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-   -   Chemistry:What is the Effect of an Ice Cube Shape on Melting Time (http://classroom.all-science-fair-projects.com/forum/showthread.php?t=2545)

dogstar 10-19-2006 02:09 PM

Chemistry:What is the Effect of an Ice Cube Shape on Melting Time
 
I need to find(quickly) how I am supposed to go through with this experiment. I need to figure out how I should carry out this experiment. What I have so far:

Purpose:
To find how the shape of an ice cube affects its melting time.

materials:
1.cube-shaped ice container
2.rectangle-shaped ice container
3.cresent-shaped ice container
4.half-a-sphere-shaped ice container
5.a small measuring spoon
6.4 plastic cups
7.a measuring cup
8.a log book

hypothisis:
The rectangle-shaped ice cube will melt the slowest because its surface area is the most.

RaZoR 10-19-2006 02:11 PM

Put it in the room all next to eachother. Freeze them for the same time. Let them melt all the way, monitoring them the whole time. Then write in your log book what happens!

Polishdude59 10-19-2006 05:00 PM

Take each ice cube put it in the same tempatutre water and time how long it takes for it to melt and record it in ur little stratagey guide.

~poland pwns~ :D

P.S I know im da bom :cool:

RaZoR 10-20-2006 07:05 PM

Actually. That's not how it goes. Putting it in water makes it melt.

demonchick6667 10-25-2006 10:56 AM

uh....so putting it in water makes it melt?
awesomness...:bat:

dogstar 11-06-2006 06:40 AM

Ok
 
I have an idea. I COULD put it on a china plate, where it is exosed to the same air temp, and everything. If I use a cup, the ice would melt, and cool the air, and the air would be inclosed, cooling the ice. This would affect its melting time, and I don't want that. So, where its exposed, I can easily expose it to the same air temp.

RaZoR 11-06-2006 06:40 AM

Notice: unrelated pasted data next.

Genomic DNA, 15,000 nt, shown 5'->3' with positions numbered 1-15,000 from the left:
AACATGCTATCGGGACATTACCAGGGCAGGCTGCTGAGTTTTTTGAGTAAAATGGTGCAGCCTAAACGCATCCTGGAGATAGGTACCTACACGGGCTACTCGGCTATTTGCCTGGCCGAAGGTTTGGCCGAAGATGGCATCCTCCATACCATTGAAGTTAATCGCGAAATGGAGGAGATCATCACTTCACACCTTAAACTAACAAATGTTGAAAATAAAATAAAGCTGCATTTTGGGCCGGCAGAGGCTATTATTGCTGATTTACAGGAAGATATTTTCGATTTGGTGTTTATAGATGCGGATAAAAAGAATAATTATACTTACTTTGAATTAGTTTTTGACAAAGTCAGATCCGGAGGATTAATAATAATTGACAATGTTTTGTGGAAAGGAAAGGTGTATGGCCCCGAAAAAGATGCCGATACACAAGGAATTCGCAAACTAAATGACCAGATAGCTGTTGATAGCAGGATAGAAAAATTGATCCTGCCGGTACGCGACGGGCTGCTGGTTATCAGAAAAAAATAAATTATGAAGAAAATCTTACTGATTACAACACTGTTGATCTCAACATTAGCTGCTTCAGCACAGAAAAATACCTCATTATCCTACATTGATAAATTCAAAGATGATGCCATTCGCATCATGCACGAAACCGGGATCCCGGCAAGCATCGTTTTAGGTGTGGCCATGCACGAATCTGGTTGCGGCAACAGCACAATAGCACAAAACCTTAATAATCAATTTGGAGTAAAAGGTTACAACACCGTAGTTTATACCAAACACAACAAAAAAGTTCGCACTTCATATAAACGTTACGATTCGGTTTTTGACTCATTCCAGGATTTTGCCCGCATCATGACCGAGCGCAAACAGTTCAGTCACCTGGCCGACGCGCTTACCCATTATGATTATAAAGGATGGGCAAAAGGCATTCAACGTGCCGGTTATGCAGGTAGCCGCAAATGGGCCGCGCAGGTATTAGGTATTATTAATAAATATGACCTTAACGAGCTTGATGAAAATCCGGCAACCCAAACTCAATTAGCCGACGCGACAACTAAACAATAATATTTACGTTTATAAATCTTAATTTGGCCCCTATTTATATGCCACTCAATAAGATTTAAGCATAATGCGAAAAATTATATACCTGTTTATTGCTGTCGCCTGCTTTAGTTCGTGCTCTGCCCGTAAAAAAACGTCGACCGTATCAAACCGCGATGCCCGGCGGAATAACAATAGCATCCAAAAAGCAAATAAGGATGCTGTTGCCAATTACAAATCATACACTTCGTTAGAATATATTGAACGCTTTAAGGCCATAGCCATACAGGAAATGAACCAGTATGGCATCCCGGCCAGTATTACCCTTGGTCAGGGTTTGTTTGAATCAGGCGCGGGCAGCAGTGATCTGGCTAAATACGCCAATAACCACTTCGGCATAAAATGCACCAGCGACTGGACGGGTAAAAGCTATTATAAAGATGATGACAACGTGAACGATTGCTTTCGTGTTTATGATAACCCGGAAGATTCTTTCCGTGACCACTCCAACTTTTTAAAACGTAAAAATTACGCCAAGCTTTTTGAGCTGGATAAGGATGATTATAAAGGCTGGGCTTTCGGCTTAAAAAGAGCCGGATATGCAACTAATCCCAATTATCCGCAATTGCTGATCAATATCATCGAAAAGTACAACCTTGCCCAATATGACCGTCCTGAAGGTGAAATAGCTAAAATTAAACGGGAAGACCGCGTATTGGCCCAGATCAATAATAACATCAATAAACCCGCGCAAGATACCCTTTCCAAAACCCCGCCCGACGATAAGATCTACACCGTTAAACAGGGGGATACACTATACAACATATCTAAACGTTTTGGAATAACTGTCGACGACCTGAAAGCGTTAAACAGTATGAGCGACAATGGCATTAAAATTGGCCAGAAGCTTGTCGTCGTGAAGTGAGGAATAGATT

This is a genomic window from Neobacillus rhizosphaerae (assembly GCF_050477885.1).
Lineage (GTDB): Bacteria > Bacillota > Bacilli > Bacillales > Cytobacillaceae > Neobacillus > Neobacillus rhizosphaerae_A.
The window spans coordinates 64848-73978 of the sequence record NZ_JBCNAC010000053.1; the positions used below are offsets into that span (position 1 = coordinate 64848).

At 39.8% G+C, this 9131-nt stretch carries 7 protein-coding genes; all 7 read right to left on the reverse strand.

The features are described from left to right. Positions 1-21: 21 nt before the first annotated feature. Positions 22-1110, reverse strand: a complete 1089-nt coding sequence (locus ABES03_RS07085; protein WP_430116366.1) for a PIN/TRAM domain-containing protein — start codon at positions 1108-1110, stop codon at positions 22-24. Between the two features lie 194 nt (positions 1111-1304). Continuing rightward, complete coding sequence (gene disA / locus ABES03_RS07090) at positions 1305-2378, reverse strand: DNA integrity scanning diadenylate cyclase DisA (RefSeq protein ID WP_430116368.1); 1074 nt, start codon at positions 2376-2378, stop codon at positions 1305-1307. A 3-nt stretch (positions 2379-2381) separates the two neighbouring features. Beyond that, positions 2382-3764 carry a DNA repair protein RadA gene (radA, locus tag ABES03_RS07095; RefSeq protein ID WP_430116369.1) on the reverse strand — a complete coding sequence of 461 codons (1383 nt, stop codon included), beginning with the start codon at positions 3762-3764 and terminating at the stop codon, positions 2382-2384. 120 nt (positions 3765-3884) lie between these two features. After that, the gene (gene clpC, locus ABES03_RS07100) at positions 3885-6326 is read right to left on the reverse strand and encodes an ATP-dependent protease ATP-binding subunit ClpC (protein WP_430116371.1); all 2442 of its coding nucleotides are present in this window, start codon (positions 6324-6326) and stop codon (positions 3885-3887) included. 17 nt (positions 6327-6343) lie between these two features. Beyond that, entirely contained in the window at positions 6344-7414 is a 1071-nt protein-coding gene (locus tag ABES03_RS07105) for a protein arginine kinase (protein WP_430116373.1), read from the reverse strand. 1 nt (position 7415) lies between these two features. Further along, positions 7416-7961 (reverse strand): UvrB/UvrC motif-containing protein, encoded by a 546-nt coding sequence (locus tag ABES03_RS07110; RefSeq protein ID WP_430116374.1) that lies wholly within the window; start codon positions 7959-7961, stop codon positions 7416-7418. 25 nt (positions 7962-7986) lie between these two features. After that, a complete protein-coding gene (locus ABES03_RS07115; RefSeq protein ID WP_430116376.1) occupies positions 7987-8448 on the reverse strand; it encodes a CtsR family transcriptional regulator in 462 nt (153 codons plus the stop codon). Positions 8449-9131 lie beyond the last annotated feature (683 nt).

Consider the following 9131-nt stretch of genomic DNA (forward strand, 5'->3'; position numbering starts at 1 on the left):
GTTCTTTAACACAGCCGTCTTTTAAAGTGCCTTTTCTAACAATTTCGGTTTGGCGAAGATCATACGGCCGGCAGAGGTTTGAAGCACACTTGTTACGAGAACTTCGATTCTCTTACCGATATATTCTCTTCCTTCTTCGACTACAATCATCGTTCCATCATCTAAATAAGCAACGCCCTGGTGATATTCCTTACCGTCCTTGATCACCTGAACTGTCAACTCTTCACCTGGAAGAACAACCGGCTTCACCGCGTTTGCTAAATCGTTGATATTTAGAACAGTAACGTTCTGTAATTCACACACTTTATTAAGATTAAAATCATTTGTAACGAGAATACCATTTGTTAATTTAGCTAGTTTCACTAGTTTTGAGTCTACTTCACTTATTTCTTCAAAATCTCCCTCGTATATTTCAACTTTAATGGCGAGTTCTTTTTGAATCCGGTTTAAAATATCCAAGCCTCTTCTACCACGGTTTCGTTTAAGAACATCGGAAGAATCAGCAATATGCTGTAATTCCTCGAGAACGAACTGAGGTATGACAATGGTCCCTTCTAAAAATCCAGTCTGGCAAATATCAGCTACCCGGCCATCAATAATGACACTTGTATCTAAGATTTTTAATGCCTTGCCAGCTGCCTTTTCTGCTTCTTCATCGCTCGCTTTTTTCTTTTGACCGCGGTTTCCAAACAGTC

It has to be semi-warm to hot to actually melt.

cloverrerealan@yahoo.com 11-10-2006 09:00 AM

sounds good
 
:star:
Quote:

Originally Posted by RaZoR (Post 10818)
Put it in the room all next to eachother. Freeze them for the same time. Let them melt all the way, monitoring them the whole time. Then write in your log book what happens!

i say you do the same it sounds good to me

dreamerofeternity 01-27-2007 06:32 PM

Quote:

Originally Posted by cloverrerealan@yahoo.com (Post 11635)
:star:

i say you do the same it sounds good to me

Hold on a sec:

1) IT DOESN'T MATTER HOW YOU MELT IT! NO MATTER WHAT, IT'LL MELT!
Okay, you put all your ice cubes in water, and they melt, and you observe, and compare which shape melts faster. Or you put it on a plate, let them melt, and compare which shape melts faster. THEY'RE THE SAME! The importance is that ALL THE CUBES ARE IN THE SAME CONDITIONS.

2) What matters is that you make sure each cube has the same amount of water (same mass.) For example, you can't accurately compare a huge rectangular ice cub with a teeny circular cube. Do you understand? You have to make sure they contain the same amount of water, but have different shapes.


3) Sorry to ruin the answer for you, if you were really looking for it. Shapes of ice cubes are related to melting time because of surface area. The more surface area a shape has, the quicker it melts, because it's more exposed to the warmer temperature in the atmosphere around it.

dreamerofeternity 01-27-2007 06:34 PM

Quote:

Originally Posted by demonchick6667 (Post 10997)
uh....so putting it in water makes it melt?
awesomness...:bat:


Ice melts in water because water is at a higher temperature than ice (think about it. the refrigerature is cold, water turns cold-->turns into ice). When the warmth transfers from the water to the ice, the ice melts, and the water becomes colder, until everything reaches equilibrium (same temperature) with the room.

If you put the ice at room temperature, it'll melt the same, just because room temperature is higher than ice temperature (zero degrees Celsius, for that matter.)


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